• Free Trial – Hey, I like for free trials.  During my two month free trial I downloaded every article for the last three years.  I have now read every word of every article and found the information extremely formative to my understanding of investing.  I don’t see the free trial as a current offering, but there is a 100% MONEY BACK GUARANTEE. You must be completely satisfied. If SMI doesn’t live up to your expectations for any reason, just cancel during the first three months and receive a full cash refund of the print subscription price, no questions asked. You risk absolutely nothing!*
  • Appealing options for smaller accounts with a huge amount of diversification.  SMI has a mutual fund called SMIFX.  This mutual fund is different than most because it owns a batch of other mutual funds, not a batch of other stocks.  Thus, each SMIFX share represents ownership of at least 20 different mutual funds.  This was especially appealing for smaller ESA accounts.
  • Because of my age, I was looking for a higher risk/reward component to add to my investing plan.  The SMI sector rotation strategy provided that missing ingredient in my investing plan.

*Updated: It is important that you personally verify to see if  the above offerings/benefits are still current offerings.    To verify information please visit the SMI website and contact them directly.

*Updated 2/3/2010 – I removed some information regarding TD Ameritrade that is no longer valid. 

Three reasons not to subscribe to SMI:

I would not subscribe to SMI if any one of the following applied:

  • You feel that the Bible teaches Christians should practice faith based investing.
  • If you are new to investing.  I’ll preface this by saying that subscribing might be a good decision, but at least for the first few years I would use an advisor who will give you some guidance.  If you want to learn more about investing and the market, then the newsletter subscription would be of value to you.
  • You are paying off debt and do not plan to actively invest over the next few years.  Even though SMI does have an article that addresses those in this category, you would be better served focusing your time reading material like The Total Money Makeover: A Proven Plan for Financial Fitness or Debt Free Adventure.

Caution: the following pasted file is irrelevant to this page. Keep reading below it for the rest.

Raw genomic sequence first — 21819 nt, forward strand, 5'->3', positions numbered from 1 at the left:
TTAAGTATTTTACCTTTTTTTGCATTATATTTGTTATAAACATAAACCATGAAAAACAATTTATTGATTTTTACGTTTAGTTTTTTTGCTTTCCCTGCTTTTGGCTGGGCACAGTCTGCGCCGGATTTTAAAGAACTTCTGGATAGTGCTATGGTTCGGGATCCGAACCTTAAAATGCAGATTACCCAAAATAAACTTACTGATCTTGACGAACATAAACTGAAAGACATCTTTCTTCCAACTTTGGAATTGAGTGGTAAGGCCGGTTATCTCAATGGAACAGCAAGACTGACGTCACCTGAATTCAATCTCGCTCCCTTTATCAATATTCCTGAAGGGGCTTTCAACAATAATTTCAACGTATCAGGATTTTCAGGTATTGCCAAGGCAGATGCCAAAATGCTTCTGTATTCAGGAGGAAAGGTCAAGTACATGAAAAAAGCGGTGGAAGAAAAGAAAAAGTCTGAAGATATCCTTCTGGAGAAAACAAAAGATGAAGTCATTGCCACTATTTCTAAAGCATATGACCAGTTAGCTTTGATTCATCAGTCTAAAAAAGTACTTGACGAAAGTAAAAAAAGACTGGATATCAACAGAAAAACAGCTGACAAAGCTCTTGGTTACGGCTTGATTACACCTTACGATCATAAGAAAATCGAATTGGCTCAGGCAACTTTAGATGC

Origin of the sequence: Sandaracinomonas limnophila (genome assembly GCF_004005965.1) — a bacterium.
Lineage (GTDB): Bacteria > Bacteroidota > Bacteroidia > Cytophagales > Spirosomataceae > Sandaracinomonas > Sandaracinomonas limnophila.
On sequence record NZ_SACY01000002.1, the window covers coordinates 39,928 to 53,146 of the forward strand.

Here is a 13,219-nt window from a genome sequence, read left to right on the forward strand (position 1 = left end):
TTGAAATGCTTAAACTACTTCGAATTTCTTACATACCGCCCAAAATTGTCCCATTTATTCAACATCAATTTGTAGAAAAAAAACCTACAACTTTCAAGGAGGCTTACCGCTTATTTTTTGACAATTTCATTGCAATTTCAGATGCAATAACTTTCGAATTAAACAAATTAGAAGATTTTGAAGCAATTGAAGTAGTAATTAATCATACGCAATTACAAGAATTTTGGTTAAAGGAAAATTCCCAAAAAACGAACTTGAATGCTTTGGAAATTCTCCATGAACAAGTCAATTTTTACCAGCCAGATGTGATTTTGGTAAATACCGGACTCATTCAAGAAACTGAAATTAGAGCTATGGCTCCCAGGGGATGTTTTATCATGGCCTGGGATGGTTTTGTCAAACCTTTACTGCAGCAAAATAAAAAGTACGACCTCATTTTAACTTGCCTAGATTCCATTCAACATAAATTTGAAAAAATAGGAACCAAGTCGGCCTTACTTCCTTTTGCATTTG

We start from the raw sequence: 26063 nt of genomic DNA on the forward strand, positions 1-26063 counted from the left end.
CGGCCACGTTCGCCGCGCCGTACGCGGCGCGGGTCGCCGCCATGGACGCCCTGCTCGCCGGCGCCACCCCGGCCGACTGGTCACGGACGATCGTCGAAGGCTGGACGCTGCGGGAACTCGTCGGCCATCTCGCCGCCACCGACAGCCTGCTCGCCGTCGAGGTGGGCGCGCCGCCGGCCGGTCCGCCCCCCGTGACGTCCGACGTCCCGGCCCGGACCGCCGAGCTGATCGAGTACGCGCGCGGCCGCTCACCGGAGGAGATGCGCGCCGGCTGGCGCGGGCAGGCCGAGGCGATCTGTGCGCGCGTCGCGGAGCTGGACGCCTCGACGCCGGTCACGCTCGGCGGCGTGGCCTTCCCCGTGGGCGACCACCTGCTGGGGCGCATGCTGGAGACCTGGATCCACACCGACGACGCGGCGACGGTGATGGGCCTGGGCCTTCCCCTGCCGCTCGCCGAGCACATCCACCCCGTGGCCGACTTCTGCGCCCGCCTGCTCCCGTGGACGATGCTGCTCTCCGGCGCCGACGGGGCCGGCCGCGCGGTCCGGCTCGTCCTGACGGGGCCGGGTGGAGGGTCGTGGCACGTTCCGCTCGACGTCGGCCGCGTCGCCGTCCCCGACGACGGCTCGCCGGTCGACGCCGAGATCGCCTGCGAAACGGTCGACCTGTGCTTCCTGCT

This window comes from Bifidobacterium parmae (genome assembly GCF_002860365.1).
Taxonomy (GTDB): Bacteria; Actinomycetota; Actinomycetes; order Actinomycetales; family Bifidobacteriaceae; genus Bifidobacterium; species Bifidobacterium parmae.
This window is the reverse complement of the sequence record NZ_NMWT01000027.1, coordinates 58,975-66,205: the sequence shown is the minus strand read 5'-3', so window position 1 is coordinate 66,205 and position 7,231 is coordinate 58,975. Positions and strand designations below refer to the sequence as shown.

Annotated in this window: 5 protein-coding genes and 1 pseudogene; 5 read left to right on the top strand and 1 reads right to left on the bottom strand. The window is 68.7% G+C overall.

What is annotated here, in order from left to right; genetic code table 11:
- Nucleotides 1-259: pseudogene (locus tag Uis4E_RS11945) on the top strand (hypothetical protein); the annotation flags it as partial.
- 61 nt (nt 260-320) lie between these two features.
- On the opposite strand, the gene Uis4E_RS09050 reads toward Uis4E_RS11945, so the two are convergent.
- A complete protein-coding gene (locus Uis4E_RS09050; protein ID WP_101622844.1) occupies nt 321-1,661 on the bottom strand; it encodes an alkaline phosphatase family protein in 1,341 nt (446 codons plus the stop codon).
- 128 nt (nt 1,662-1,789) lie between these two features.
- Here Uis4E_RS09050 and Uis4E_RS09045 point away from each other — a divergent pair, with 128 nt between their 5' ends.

The Sound Mind Investing Newsletter costs $79.00 per year.  If you also want to add a web membership you will pay an additional $4.50 per month.

If you prefer to get just the web membership (you can download the newsletter online plus access to a ton of other information) the cost is $8.95 paid month by month.

Obviously for those who are comfortable with the Internet I recommend the web membership.

From the SMI website:

The average price of the financial newsletters featured in the authoritative Hulbert Guide to Investment Newsletters is $234 per year. Our Print Subscription + Web Membership costs just $133 per year making SMI an unbeatable bargain. Your total annual cost, including the web membership, is $100 less than typical investment newsletters.

I highly recommend the web membership as you will have access to three years of archived newsletters.  That is a ton of valuable resources for this already low price.

Start increasing your investment return – subscribe to the SMI Newsletter.

This post does contain affiliate links.  I have been a user, subscriber, fan, and promoter of the SMI team before they introduced their affiliate program.  You can read this post where I talk about why I fired my financial advisor.  In that post I explained that I subscribe to the SMI Newsletter.

Anyone else subscribe to the Sound Mind Investing Newsletter?  What do you think?


  1. says


    I haven’t read or used the SMI newsletter, but it seems like you did a thorough review here.

    I would caution you, however, against using 5 years or even 10 years as a long-term point of view when evaluating investment returns. It is very possible to encounter a lucky streak within those periods of time. In the investing world, 5 or 10 years is not long-term even though the financial media often touts it as such. Frankly, you can’t have a reasonable idea of the long-term success of any investment (or strategy) until you’ve got at least 20 (but preferably 30) years of history behind it. I have some data I can show you sometime to explain this logic.

    Still, this is a great summary format and very helpful for your readers.
    .-= Paul Williams @ Provident Planning´s last blog ..Tithing in the Bible: The Statute of Tithing (Numbers 18:20-32) =-.

    • Craig says

      Thanks for your comment.
      Interestingly the SMI folks take a different stance. They feel as thought long-term results contribute little to today’s results.